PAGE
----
In re K.R.
E.K. (Mother) appealed the termination of her parental rights as to her three children. A petition pursuant to Welfare and Institutions Code section 300 was filed in 2016, as to three minors, then age three years, two years, and 20 months, respectively. The children’s father, R.R., died of a heroin overdose a month prior. The petition alleged that mother was unable to provide adequate care for the children and endangered them as a result of her abuse of controlled substances and her untreated mental health issues. The petition was sustained on June 15, 2016, and reunification services were ordered. Mother had overdosed on heroin several times before the petition was filed. She overdosed again in August 2016. Ultimately, reunification services were terminated. The children were placed in a prospective adoptive home. Parental rights were terminated on October 2, 2017. Mother filed a timely notice of appeal on October 5, 2017. The sole issue Mother raised was lack of compliance with the Indian Child Welfare Act of 1978, or ICWA (25 U.S.C. 1901, et seq.), and with Welfare and Institutions Code sections 224 et seq. The Court of Appeal agreed with Mother’s contention, and conditionally reversed and remanded for compliance with those statutes. View "In re K.R." on Justia Law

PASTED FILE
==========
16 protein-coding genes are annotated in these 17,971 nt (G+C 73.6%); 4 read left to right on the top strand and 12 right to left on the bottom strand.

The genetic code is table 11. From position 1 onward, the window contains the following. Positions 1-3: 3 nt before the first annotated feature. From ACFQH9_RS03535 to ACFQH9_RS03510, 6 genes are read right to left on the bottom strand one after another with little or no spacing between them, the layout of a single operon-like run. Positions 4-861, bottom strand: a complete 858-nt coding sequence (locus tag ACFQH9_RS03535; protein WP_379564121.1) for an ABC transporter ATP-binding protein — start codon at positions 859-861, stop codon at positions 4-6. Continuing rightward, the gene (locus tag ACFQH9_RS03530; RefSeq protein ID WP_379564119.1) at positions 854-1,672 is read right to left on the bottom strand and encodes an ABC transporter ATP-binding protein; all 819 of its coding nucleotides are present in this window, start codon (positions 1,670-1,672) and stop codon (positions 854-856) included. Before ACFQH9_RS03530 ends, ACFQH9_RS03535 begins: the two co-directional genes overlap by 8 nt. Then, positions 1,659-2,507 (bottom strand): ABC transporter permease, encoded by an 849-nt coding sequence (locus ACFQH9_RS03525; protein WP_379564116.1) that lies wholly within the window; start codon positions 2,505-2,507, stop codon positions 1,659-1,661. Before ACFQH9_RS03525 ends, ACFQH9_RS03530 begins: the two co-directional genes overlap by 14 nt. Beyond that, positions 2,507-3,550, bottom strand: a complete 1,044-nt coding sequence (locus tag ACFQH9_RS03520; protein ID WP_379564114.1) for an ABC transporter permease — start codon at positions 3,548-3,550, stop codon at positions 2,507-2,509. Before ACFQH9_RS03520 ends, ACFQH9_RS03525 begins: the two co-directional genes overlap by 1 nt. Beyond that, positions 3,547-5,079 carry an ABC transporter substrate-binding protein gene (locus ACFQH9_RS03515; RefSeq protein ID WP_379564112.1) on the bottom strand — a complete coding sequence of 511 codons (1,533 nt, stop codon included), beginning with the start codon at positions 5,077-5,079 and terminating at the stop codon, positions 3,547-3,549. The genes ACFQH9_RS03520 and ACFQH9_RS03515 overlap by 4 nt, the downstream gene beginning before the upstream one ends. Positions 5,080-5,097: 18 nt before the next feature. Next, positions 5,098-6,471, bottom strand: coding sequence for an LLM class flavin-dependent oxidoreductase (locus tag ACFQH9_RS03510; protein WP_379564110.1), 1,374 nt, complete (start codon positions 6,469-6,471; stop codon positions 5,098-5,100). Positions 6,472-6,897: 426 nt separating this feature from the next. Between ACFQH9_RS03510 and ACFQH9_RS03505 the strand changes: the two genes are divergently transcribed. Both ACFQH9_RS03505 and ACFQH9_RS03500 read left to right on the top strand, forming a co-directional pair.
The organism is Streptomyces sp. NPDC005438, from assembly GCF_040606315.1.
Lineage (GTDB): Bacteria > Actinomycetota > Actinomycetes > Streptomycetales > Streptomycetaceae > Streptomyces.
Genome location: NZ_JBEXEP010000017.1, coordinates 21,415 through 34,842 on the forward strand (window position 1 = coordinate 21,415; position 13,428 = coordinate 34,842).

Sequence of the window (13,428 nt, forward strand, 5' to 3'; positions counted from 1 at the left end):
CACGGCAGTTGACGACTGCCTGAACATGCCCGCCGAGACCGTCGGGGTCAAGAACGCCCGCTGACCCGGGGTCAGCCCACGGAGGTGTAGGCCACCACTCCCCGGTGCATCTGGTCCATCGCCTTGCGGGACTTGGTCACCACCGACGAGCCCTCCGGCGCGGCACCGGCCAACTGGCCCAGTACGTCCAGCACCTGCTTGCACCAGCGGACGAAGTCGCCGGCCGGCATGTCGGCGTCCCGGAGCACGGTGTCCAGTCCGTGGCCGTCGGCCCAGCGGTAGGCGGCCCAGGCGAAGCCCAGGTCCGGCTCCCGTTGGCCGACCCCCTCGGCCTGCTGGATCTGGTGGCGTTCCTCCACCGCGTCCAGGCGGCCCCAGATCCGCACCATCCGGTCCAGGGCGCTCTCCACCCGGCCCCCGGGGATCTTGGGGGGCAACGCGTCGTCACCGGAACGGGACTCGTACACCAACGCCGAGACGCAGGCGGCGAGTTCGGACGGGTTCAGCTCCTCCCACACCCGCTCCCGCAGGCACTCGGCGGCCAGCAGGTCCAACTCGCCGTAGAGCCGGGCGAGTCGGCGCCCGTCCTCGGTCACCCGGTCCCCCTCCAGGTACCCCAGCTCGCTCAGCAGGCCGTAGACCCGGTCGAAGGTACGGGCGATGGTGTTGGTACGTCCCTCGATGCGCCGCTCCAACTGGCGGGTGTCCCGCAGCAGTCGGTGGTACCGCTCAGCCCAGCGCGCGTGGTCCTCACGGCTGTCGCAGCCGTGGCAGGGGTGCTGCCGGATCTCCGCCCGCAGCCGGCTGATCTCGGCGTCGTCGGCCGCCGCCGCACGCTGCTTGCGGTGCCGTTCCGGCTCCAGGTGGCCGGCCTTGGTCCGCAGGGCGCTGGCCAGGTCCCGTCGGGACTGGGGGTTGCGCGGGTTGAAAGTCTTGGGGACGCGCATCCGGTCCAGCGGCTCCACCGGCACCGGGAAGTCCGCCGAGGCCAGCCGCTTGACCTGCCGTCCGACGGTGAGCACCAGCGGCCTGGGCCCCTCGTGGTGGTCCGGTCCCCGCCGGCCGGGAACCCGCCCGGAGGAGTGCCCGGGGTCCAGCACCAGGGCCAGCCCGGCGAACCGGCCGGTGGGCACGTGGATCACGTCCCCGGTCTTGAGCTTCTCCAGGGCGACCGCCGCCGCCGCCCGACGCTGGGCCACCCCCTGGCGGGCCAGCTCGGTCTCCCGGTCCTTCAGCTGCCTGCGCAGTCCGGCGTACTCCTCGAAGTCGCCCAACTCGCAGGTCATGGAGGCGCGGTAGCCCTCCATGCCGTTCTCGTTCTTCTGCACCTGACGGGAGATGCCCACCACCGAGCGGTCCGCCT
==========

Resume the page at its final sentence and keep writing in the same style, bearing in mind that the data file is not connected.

In re R.H.
The Court of Appeal affirmed the juvenile courts order terminating her parental rights to R.H., an Indian child, and selecting adoption as his permanent plan. The court held that the juvenile court could implicitly conclude that the Tribe had no present interest in participating in the determination of R.H.'s permanent plan; R.H. has never had any contact with the Tribe and was bonded to his prospective adoptive parents, with whom he has lived since he was four months old; and there was good cause to depart from the Indian Child Welfare Act's, 25 U.S.C. 1901 et seq., placement preferences. Furthermore, the court declined to consider Mother's proffered additional evidence. View "In re R.H." on Justia Law